Developing software on VmwAROS LIVE! should be really easy. While VE users have the development chain already installed and configured, LIVE! users can choose whether installing it on the SYS: FFS partition or the Work: SFS one. The second options is faster and better, but maybe someone simply forgot to create the Work: partition during installation on the hard drive, and now has to live with the slow FFS filesystem. In such case, please consider reinstalling from scratch following the instructions in the PDF "Quick and dirty user/reviewer guide", included in the /Docs drawer.
Anyway, if someone wants to develop his applications on a VmwAROS LIVE! system, the first step to do is obviously installing VmwAROS on the hard drive (Murks!IDE allows programming straight from the CD and saving in RAM, but maybe you'll prefer to have a place to save your creations...), possibly creating the Work: SFS partition and placing Extras and Development files into it. Then developers should boot from the hard drive and activate the Setup_Development script in My Software > Development menu of Amistart.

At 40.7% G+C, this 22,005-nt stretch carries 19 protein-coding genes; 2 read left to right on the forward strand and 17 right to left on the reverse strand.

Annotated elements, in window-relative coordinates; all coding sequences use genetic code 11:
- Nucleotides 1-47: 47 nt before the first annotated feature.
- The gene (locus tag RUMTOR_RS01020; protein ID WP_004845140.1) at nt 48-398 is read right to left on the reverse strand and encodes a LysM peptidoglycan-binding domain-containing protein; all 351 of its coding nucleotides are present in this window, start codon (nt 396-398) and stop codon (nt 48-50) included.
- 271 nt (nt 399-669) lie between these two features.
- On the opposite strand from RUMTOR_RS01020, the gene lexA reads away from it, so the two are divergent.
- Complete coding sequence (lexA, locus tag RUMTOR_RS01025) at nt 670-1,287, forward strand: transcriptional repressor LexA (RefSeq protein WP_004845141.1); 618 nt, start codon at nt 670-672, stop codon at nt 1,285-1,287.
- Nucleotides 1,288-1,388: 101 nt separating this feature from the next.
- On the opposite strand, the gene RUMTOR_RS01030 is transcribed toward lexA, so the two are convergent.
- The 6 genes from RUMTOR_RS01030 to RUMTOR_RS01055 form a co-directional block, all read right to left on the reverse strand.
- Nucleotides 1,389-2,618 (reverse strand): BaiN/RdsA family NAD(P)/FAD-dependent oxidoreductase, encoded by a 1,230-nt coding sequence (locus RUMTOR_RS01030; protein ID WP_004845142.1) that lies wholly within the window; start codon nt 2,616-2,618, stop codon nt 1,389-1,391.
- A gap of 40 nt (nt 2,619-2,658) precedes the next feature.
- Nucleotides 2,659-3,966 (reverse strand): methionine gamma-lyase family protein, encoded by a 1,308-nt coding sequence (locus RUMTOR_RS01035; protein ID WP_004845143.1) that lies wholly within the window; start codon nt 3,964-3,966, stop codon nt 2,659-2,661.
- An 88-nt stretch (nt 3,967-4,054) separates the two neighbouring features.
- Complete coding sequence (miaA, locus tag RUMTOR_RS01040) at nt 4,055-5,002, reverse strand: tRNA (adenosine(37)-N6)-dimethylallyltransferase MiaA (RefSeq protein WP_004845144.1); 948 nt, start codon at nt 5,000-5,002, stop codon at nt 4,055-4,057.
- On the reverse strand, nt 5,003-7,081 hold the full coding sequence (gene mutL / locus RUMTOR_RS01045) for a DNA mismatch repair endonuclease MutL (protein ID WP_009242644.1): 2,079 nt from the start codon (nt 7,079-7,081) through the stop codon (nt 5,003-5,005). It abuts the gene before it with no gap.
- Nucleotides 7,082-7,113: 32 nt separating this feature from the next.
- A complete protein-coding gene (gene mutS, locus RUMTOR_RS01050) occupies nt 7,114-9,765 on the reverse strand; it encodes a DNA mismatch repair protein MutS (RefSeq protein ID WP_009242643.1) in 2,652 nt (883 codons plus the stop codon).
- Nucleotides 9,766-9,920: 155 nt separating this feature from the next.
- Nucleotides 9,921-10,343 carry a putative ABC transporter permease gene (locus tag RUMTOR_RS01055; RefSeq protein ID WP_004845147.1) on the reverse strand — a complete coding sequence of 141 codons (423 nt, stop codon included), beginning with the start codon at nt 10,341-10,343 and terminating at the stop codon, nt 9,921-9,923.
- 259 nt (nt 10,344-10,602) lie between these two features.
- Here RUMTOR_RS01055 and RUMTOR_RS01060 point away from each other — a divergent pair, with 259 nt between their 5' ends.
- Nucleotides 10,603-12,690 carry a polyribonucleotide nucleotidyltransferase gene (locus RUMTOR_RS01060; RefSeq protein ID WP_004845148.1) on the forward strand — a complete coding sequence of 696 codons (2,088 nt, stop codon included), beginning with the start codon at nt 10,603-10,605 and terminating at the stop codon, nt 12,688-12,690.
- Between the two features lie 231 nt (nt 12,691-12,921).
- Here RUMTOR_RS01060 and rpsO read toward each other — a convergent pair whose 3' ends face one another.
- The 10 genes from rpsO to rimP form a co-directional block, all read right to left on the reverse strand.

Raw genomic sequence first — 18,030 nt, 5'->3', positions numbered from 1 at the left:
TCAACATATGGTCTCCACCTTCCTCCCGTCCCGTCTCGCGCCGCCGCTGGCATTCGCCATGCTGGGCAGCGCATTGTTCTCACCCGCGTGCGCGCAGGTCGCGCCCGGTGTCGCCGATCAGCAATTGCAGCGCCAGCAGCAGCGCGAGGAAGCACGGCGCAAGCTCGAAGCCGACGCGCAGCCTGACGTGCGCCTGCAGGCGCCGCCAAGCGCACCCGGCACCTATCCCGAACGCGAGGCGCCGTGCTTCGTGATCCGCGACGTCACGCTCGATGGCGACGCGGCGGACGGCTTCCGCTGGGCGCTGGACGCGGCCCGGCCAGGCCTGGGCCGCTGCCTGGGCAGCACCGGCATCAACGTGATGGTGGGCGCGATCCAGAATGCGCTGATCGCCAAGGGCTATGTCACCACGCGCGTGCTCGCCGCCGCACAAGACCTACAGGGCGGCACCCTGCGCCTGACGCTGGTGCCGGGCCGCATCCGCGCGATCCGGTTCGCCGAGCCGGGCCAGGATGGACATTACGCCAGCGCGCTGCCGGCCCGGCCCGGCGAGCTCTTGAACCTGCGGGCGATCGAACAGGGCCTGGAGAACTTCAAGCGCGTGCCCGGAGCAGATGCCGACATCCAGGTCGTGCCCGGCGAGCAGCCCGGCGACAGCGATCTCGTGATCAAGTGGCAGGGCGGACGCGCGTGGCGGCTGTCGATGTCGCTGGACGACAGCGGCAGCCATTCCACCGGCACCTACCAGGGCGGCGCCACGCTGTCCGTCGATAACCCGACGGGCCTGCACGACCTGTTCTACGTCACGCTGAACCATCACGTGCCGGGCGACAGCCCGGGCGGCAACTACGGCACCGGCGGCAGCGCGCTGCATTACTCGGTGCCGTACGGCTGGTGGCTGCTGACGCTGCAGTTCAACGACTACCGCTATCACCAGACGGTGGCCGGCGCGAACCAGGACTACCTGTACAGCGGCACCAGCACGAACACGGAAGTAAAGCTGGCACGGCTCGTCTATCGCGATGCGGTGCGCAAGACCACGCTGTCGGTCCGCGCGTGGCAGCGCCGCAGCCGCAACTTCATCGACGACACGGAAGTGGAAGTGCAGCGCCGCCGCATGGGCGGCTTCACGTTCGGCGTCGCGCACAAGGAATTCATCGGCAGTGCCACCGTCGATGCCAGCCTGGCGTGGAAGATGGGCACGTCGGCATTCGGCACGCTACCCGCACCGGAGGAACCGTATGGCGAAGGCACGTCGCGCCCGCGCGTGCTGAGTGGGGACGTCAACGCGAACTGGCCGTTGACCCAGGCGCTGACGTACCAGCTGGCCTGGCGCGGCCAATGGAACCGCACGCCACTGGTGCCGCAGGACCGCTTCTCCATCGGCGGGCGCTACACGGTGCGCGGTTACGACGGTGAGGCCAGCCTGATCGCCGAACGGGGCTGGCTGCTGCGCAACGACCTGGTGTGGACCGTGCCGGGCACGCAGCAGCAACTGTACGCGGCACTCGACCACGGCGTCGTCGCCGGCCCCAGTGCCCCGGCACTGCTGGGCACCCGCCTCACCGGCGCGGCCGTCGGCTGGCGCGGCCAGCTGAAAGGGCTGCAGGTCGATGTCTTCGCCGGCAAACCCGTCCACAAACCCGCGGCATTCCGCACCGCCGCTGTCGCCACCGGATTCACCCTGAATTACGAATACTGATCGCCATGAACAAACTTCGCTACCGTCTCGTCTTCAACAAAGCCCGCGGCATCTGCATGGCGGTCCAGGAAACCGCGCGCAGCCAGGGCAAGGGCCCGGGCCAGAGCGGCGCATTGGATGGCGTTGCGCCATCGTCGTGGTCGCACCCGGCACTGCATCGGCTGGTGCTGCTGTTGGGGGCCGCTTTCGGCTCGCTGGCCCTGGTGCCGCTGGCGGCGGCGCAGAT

This script will perform these tasks
1) Check if it has been launched from CD: this is not allowed, and in such case it will exit immediately. You must run Setup_Development from a valid, writable hard drive.
2) Ask the developer where the development environment is supposed to be. Please answer accordingly to your AROS installation. If you haven't installed development files at all, they will be copied from the VmwAROS LIVE! CD (keep it handy).
3) copy some con.* files that couldn't be included in VmwAROS LIVE!, since the ISO creation is made on a Windows system, and Windows doesn't like files with a "con" name. That's why I say that using Murks! from CD is "not safe".
4) add a deve-startup script with correct development ASSIGNs to S: and two lines to user-startup to launch it at boot time
5) In the end, it will ask you to relaunch any development application. But you have better rebooting AROS.
From now on, the development chain is active, and you can use Murks!IDE or even line command tools (=make) to compile your C/C++ applications. You'll need to add manually all third party's includes and libraries you need, though.